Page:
Matrix-Bio’s cancer monitoring test is non-invasive, simple to administer and non-threatening to patients. Blood is drawn from the patient and sent to a lab for analysis. If the test yields positive results, the oncologist will order additional tests such as a bone scan, MRI, CAT scan, chest X-ray, or liver blood tests to identify and locate the tumor. Women who have had ER+ breast cancers may be eligible to switch to a different chemotherapy regime, such as aromatase inhibitors.

Most breast cancers recur in the first three to five years. During this time women are closely monitored, visiting their oncologist once a quarter for up to three years and once a year afterwards. Breast cancer can come back in the treated breast or near the mastectomy scar or as a distant recurrence somewhere else in the body (metastatic breast cancer). The most common sites of metastasis include the lymph nodes, bones, liver, and lungs.

Matrix-Bio’s VeraMarker-BCR test will now be clinically validated in a CLIA-licensed laboratory. The company’s goal is to make the test commercially available in the United States by mid 2011.

Dr. Kathy Miller, a medical oncologist and associate professor of Medicine at the Indiana University Melvin and Bren Simon Cancer Center, commented on Matrix-Bio’s findings, saying, “Truly early detection of breast cancer has been an elusive goal. This study offers hope for real progress.”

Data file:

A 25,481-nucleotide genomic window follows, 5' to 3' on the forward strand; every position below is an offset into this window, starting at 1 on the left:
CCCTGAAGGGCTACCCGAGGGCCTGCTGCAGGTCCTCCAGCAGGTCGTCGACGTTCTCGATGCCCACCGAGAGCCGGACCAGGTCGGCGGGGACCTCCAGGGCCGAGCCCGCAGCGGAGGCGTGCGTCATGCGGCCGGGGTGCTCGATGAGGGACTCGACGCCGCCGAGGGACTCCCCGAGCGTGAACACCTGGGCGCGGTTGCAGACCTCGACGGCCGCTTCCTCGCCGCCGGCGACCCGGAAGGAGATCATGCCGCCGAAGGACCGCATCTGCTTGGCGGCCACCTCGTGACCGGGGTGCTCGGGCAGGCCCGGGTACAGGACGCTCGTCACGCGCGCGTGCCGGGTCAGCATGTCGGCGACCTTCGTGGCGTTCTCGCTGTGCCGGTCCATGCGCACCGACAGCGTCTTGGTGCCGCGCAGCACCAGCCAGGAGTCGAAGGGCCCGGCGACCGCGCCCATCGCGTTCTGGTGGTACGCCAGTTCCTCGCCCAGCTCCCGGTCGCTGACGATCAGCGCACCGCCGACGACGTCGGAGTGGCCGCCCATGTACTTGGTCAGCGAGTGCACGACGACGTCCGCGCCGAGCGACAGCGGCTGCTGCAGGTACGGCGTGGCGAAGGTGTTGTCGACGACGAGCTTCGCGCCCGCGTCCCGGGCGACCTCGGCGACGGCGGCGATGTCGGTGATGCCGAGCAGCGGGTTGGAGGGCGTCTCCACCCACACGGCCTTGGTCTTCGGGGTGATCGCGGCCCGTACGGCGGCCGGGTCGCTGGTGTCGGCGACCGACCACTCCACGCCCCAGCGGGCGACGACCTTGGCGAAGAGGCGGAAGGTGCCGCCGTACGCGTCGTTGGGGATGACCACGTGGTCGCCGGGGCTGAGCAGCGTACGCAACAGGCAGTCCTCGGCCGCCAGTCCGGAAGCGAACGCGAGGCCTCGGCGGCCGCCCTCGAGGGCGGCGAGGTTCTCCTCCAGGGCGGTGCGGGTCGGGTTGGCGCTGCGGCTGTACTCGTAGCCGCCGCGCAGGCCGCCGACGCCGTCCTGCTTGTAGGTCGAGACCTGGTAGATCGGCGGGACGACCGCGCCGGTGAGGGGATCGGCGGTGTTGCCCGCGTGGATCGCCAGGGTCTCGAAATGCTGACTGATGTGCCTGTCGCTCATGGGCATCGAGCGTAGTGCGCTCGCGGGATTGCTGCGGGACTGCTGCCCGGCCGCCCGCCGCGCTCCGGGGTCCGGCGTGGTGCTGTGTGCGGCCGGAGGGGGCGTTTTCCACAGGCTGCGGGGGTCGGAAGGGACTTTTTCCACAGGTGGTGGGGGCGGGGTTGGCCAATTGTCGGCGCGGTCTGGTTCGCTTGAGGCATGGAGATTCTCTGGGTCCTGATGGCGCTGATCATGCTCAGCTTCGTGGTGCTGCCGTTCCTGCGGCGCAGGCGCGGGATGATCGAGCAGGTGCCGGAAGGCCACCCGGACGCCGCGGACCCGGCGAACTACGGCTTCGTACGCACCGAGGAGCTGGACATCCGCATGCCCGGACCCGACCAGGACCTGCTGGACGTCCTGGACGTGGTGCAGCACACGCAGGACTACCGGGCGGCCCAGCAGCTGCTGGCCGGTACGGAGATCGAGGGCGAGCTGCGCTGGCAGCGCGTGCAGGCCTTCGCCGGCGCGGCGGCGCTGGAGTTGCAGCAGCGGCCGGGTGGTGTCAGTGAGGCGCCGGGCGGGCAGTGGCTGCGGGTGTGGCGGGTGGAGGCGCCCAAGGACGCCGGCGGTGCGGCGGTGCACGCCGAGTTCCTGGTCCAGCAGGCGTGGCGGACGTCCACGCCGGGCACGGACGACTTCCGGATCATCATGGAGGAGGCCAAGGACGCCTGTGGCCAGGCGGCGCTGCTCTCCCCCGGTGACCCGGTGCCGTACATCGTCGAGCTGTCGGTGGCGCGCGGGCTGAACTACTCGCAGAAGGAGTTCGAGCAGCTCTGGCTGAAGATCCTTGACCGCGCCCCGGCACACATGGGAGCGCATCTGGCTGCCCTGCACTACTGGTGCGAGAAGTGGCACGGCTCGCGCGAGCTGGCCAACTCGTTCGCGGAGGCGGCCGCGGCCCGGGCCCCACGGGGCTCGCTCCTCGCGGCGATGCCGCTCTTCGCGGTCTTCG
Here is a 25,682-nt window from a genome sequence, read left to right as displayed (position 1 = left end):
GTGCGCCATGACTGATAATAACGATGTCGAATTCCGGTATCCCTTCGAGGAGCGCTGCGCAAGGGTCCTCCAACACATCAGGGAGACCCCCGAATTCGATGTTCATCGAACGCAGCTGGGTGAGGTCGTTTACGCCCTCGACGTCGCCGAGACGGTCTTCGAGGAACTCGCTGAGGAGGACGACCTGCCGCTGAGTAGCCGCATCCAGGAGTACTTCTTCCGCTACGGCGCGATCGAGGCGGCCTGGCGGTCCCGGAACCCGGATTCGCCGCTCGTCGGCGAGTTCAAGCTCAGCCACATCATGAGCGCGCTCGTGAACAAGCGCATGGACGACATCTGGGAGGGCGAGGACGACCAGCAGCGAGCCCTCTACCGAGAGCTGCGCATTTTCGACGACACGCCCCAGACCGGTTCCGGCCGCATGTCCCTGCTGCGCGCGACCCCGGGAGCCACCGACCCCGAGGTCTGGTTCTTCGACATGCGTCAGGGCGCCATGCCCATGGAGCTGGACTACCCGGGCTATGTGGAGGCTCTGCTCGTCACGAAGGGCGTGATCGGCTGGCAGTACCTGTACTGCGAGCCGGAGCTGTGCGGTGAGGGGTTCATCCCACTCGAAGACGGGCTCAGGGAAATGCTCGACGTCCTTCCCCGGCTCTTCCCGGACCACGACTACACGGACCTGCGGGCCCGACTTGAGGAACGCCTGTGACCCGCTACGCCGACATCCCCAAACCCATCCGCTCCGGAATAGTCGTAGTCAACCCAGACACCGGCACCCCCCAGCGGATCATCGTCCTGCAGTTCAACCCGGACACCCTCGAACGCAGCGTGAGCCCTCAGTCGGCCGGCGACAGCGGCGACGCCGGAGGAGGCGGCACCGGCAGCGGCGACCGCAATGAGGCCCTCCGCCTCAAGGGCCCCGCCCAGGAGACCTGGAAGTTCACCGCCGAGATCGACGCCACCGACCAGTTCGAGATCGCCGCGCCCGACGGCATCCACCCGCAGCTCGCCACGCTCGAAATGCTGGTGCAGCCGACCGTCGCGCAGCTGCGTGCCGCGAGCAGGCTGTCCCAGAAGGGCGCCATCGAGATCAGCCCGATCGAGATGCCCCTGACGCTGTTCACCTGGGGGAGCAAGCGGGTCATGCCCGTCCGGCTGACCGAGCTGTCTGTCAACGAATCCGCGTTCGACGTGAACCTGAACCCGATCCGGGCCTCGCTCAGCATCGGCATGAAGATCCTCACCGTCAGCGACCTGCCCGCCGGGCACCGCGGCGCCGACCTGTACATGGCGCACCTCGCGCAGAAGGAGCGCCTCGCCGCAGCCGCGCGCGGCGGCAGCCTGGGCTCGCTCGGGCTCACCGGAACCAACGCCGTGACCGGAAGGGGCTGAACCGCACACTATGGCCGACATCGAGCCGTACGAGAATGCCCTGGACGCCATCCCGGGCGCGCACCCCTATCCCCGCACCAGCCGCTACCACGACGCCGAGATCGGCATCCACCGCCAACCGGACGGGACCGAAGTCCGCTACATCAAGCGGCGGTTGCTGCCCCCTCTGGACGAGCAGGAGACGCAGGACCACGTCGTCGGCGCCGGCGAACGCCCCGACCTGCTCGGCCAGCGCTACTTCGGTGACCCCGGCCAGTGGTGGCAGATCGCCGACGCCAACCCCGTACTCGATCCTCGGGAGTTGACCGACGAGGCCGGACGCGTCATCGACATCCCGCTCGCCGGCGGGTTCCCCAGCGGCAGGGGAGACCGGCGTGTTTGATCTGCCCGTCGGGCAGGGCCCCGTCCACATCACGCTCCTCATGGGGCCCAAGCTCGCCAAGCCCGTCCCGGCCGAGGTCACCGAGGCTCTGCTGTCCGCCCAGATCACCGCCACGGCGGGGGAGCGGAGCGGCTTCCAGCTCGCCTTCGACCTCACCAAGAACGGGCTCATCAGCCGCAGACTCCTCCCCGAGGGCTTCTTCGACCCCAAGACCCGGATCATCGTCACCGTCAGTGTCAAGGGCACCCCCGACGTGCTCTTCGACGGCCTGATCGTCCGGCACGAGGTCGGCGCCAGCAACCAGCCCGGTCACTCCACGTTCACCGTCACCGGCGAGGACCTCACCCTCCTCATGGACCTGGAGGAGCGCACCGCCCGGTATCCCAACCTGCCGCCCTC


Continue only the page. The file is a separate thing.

A startup in the Purdue Research Park of West Lafayette, Ind., Matrix-Bio has received funding from Main Street Venture Fund, Fort Wayne, Ind., and Purdue University’s Emerging Innovations Fund.

Raftery, like Krabbe, has experienced cancer in his own family, which serves as a powerful motivator for his research.

"The existing cancer recurrence tests are inadequate to meet the needs of a large and growing population of breast cancer survivors. Making a difference for the estimated 10 million women who are breast cancer survivors globally is the starting point for Matrix-Bio’s VeraMarker Platform. In the field of metabolite molecular diagnostics blood tests for many forms of cancer that affect women and men.”

About Matrix-Bio, Inc.

Founded in 2006, Matrix-Bio, Inc., is an Indiana-based life science company focused on the development and commercialization of advanced metabolite profiling-based blood tests for early cancer detection, recurrence detection, and therapy monitoring that offer greater accuracy, convenience, and lower cost than current testing methodologies. Matrix-Bio’s patent-pending metabolite profiling technology has the potential to be leveraged to other applications for the early detection of disease and medical conditions. For information, visit

About Cancer Research

Cancer Research publishes significant, original studies in all areas of basic, clinical, translational, epidemiological, and prevention research devoted to the study of cancer and cancer-related biomedical sciences. Scientific topics include: cell and tumor biology; clinical research; endocrinology; epidemiology; experimental therapeutics, molecular targets and chemical biology; immunology; molecular biology, pathobiology and genetics; prevention. Papers are stringently reviewed and only those that report results of novel, timely, and significant research and meet high standards of scientific merit are accepted for publication. Visit


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Two of the five Krabbe sisters died of a recurrence of cancer after an original diagnosis of breast cancer. A third sister also died of cancer. (Photo: Business Wire)